Changes of Scenery

In the fall, I’ll be starting a Ph.D. program in Materials Science and Engineering. I’m excited about it. I don’t yet have any real idea what research project I’ll be working on, but Marco Rolandi’s group is doing some very interesting things at the interface between microfabrication and materials engineering. That’s the exact realm I’m interested in, so I’d say his group looks promising.

What else looks promising: Seattle’s public transportation infrastructure. I’ve already planned out a path for us to get from thee airport to our hotel and from our hotel to our new apartment the next day, and they’re both very straightforward and painless routes. Easier than driving in Dallas!

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A Handful of Thoughts on Nanotechnology

Have you heard of the chemical industry? It has developed mostly since World War II to a little fanfare from a few places, but its effects on life in the developed world have gone mostly unremarked-upon. It is because of this development (some might call it a revolution) that we have useful plastics. Ponder plastics for a moment.

The chemical revolution gave us not just useful plastics, but our entire modern approach to domestic problem-solving: buy chemicals! Practically all household cleaning products, most personal hygiene products, and even the modern pharmaceutical industry all spring directly from the chemical revolution. Chemistry has solved a whole host of problems we never knew were solvable: our clothes no longer have to come out of the dryer hard and scratchy, or even electrically charged; malodorous organic molecules no longer need be left to float freely in the air, assaulting our nostrils; washing our hair no longer must leave it dry and frizzy. Our societal mastery of molecular reactions has given us a vast toolbox from which to draw as we attempt to improve our lifestyles.

The least that nanotechnology has to offer would put it on the same scale as chemistry with regard to its effect on our lifestyles. Nanotechnology, like chemistry, is a vast toolbox from which we will be able to draw when we seek solutions to our problems. Like chemistry, nanotechnology will give rise to new classes of structural materials, new approaches to medicine, and new ways of controlling our environment. Nanotechnology’s fundamental limits have often been argued, but even by the most conservative estimate the field could bring about just as much change as did chemistry.

The most that nanotechnology has to offer would put it closer to the scale of the industrial revolution. I leave you to ponder that thought for a while.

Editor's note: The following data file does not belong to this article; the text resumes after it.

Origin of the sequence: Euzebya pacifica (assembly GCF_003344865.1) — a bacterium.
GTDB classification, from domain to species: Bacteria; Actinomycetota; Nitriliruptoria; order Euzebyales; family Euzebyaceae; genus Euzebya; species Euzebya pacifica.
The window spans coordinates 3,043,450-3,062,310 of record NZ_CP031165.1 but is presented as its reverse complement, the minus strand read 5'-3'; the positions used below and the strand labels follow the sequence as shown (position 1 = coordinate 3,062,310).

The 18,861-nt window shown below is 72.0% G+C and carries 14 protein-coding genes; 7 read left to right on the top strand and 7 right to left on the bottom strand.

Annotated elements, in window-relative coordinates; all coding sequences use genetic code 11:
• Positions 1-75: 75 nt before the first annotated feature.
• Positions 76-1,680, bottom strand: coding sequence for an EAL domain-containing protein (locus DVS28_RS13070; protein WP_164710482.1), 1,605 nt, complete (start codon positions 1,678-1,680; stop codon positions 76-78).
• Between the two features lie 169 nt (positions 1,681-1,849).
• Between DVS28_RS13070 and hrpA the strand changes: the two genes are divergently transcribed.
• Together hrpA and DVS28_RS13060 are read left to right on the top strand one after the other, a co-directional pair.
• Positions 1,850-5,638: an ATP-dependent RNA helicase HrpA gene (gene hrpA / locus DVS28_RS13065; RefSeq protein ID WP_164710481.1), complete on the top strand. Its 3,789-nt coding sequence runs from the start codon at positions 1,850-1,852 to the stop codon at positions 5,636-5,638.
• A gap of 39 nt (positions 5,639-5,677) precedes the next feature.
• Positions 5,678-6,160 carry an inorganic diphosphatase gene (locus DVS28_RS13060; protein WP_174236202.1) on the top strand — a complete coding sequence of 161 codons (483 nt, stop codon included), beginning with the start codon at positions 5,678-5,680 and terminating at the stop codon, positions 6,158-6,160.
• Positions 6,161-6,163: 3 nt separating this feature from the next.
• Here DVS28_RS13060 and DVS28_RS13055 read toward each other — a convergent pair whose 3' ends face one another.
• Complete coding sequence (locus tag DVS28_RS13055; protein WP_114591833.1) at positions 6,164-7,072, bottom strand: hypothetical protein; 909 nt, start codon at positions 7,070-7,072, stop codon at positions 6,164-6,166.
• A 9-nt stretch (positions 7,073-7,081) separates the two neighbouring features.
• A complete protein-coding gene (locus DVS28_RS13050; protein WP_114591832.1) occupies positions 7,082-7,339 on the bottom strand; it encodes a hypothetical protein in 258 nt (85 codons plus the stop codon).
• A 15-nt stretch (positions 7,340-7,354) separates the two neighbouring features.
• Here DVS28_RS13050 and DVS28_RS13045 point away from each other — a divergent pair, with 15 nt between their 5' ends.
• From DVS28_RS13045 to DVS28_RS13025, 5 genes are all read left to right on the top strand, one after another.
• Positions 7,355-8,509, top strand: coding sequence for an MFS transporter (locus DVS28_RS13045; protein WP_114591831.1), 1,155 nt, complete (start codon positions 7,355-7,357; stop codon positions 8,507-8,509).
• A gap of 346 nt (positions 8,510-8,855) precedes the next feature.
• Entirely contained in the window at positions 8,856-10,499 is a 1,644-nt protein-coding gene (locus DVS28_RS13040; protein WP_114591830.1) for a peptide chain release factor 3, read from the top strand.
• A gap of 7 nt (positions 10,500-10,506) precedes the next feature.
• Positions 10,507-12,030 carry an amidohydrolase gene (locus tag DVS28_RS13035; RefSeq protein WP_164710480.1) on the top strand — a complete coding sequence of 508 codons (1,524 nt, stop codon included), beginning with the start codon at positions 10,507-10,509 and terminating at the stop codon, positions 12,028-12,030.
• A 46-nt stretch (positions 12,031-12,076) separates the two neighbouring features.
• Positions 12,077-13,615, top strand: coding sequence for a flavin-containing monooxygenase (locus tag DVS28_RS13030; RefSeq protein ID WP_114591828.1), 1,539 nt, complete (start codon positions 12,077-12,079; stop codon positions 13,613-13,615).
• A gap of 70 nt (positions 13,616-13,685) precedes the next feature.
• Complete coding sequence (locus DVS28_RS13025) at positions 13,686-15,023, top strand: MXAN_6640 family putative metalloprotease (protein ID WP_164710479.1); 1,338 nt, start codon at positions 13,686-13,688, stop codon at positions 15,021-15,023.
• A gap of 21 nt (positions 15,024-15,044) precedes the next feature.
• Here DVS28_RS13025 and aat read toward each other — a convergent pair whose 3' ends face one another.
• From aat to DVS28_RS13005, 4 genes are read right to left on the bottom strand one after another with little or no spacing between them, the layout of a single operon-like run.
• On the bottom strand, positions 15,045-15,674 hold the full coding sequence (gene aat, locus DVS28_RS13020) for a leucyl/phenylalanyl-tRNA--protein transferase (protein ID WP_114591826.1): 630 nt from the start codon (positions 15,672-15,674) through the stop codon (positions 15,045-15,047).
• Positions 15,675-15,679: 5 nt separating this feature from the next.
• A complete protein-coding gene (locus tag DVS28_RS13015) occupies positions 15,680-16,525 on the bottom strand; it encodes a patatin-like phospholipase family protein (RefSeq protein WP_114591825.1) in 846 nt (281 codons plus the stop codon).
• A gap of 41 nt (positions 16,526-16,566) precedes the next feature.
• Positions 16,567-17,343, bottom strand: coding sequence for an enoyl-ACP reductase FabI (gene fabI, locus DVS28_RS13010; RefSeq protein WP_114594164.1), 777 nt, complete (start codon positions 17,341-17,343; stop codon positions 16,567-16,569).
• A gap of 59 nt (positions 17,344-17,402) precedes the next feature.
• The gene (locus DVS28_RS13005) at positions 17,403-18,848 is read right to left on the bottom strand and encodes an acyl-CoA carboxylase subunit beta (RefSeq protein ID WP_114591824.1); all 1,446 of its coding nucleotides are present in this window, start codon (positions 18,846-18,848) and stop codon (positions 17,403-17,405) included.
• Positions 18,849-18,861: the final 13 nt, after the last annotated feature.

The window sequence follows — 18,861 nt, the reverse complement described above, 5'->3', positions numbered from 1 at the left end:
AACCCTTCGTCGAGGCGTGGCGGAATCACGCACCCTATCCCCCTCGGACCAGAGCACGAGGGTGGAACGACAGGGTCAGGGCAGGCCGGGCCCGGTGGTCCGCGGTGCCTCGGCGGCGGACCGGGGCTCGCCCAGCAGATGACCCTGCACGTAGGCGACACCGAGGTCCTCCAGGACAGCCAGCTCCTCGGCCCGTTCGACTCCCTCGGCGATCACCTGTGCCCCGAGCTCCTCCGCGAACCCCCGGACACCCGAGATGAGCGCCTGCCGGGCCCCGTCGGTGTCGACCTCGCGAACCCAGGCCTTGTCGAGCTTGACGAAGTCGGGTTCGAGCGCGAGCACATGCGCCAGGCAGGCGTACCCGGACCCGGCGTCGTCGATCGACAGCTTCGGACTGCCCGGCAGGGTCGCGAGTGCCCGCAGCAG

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Put the Brakes on $4 per Gallon Gasoline at the Pump!

Repost from Facebook, which explains the more casual tone:

(I stole my title from David Vitter, whose strategy was “Drill more wells in the Gulf of Mexico!!!!”)

You want my opinion on how to end our dependence on foreign oil? Eliminate the volatility of energy prices stimulate our high-tech sector? Impose a gasoline tax to pin the price to $4 per gallon. Use the proceeds to create an emergency fund to subsidize gas in the event that the price ever rises over $4, then give put the rest into the existing DoE grant structure for R&D in renewable (solar, not biofuel) energy.

Why $4 per gallon? As far as I know, prices have been that high only once before – summer of 2008, I believe. When they got that high, demand actually started to drop a little. So setting the price there might begin to reduce demand, but not enough to grind our economy to a halt. If we set it too much lower, we might not break even. But at $4 per gallon it’s easy to compute the cost of a tank, gas stations can take down their signs, and everyone’s happy. Right?

Why use the existing DoE grant structure? Because our need for investment in renewable energy infrastructure needs to be completely independent of this “taxidy” (that’s a portmanteua of the words “tax” and “subsidy” in case you were wondering) program. If our DoE programs aren’t good enough, we need to fix them before we start pouring all this money in, because the money that’s being distributed through there now needs to be handled just as wisely. This should also prevent a lot of the political fighting over how the money will be used.

Why not biofuels? Because they’re not sustainable, folks. Corn-based ethanol, by most measures, requires more energy to produce than you get back from burning it. That’s right, its thermodynamic efficiency is negative. But its political efficiency is impressive, because Iowa is a swing state or something like that. Or because Monsanto has a powerful lobbying arm. . . Other biofuels may be more efficient than corn, and noncompetitive with our food supply, but they still can’t really compete with solar energy. Solar energy won’t power our cars any time soon, but once we have a cheap, stable electrical supply, getting the energy into the cars won’t be nearly as difficult. Trust me on this; I know a lot more about emerging technologies at the fundamental level than you do (assuming you’re a politician reading this note.)

That’s the plan, and it should work until gas prices level out near or over $4 per gallon. At that time it shouldn’t be too difficult to pass a rate hike to the existing program. Now we just need to elect a congress with the political will to enact this legislation. Here’s a hint: David Vitter has got to go.

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Cracking the Whip